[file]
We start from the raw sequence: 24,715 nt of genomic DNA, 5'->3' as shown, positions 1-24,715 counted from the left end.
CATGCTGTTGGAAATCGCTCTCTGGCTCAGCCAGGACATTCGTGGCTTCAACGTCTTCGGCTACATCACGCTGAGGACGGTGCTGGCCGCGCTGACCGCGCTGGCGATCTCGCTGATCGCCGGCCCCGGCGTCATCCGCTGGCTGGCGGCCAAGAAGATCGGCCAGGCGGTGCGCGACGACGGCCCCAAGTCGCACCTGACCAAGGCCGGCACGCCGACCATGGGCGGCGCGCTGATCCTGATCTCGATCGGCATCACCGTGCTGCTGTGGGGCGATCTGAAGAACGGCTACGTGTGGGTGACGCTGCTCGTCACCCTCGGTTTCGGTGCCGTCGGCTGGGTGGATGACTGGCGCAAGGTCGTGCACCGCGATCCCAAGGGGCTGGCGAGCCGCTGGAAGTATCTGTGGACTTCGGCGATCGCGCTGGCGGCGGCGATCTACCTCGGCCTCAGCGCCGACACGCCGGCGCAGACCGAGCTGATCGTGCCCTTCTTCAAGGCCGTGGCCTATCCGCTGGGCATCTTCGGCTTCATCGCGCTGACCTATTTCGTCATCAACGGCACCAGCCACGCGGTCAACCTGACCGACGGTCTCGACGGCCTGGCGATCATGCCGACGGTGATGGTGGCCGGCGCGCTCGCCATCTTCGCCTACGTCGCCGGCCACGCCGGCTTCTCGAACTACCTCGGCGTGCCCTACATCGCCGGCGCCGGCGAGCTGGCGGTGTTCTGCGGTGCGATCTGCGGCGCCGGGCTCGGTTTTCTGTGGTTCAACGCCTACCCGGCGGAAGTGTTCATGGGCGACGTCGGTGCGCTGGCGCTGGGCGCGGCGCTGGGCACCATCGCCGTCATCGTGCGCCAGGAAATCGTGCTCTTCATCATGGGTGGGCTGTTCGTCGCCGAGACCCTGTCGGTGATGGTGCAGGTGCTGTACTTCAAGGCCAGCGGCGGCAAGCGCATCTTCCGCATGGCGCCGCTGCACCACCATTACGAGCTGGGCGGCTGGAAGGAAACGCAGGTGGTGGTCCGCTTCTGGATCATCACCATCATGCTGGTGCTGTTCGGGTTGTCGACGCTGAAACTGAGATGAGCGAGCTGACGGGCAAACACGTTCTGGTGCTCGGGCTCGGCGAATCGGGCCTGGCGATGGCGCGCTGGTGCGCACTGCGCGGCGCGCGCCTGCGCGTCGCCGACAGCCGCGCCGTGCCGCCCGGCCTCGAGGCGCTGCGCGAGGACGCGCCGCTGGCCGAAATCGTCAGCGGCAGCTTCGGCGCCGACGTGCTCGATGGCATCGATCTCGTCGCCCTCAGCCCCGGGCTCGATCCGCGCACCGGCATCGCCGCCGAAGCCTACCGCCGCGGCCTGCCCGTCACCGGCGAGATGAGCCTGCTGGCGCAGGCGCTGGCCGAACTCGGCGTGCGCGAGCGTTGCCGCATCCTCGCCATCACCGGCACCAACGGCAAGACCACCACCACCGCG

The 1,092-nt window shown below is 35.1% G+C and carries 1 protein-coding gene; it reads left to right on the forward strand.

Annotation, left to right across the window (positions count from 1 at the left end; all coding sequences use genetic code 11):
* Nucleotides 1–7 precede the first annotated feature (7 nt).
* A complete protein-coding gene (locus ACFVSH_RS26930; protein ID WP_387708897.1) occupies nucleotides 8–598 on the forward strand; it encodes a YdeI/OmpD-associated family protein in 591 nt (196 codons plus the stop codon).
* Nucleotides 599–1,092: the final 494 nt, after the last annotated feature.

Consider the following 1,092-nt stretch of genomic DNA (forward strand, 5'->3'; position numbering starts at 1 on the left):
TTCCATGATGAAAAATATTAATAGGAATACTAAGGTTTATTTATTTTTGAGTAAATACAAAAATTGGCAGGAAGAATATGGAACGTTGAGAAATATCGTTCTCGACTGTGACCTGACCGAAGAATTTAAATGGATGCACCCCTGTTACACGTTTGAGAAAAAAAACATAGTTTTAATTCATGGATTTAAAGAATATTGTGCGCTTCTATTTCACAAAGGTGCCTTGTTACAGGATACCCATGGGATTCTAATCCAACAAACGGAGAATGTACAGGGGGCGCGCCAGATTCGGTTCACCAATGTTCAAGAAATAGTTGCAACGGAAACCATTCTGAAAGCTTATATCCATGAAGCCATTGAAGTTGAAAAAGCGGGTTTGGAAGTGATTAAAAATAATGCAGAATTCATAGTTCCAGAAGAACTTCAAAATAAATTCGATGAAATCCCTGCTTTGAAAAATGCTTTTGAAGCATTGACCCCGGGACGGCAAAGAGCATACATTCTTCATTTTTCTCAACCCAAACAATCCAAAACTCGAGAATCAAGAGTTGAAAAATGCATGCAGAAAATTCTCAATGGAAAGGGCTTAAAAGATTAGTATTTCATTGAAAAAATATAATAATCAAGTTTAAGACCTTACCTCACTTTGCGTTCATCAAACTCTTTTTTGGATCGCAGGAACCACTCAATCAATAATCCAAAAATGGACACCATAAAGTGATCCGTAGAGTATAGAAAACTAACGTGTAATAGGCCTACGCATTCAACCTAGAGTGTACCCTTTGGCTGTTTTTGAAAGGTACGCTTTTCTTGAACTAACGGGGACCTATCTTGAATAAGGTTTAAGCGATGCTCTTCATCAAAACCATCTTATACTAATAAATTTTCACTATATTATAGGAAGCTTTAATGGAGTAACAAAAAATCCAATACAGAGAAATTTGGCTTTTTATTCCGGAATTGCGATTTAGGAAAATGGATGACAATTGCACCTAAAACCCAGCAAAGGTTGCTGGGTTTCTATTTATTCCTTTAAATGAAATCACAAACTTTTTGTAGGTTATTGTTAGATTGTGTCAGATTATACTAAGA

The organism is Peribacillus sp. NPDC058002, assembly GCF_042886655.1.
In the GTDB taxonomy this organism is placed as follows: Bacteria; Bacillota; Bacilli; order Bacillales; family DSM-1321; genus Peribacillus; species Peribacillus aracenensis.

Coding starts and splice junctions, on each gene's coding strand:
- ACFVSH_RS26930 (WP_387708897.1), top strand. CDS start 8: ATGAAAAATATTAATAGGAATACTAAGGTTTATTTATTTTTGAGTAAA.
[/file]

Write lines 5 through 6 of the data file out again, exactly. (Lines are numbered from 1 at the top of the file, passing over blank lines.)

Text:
* Nucleotides 1–7 precede the first annotated feature (7 nt).
* A complete protein-coding gene (locus ACFVSH_RS26930; protein ID WP_387708897.1) occupies nucleotides 8–598 on the forward strand; it encodes a YdeI/OmpD-associated family protein in 591 nt (196 codons plus the stop codon).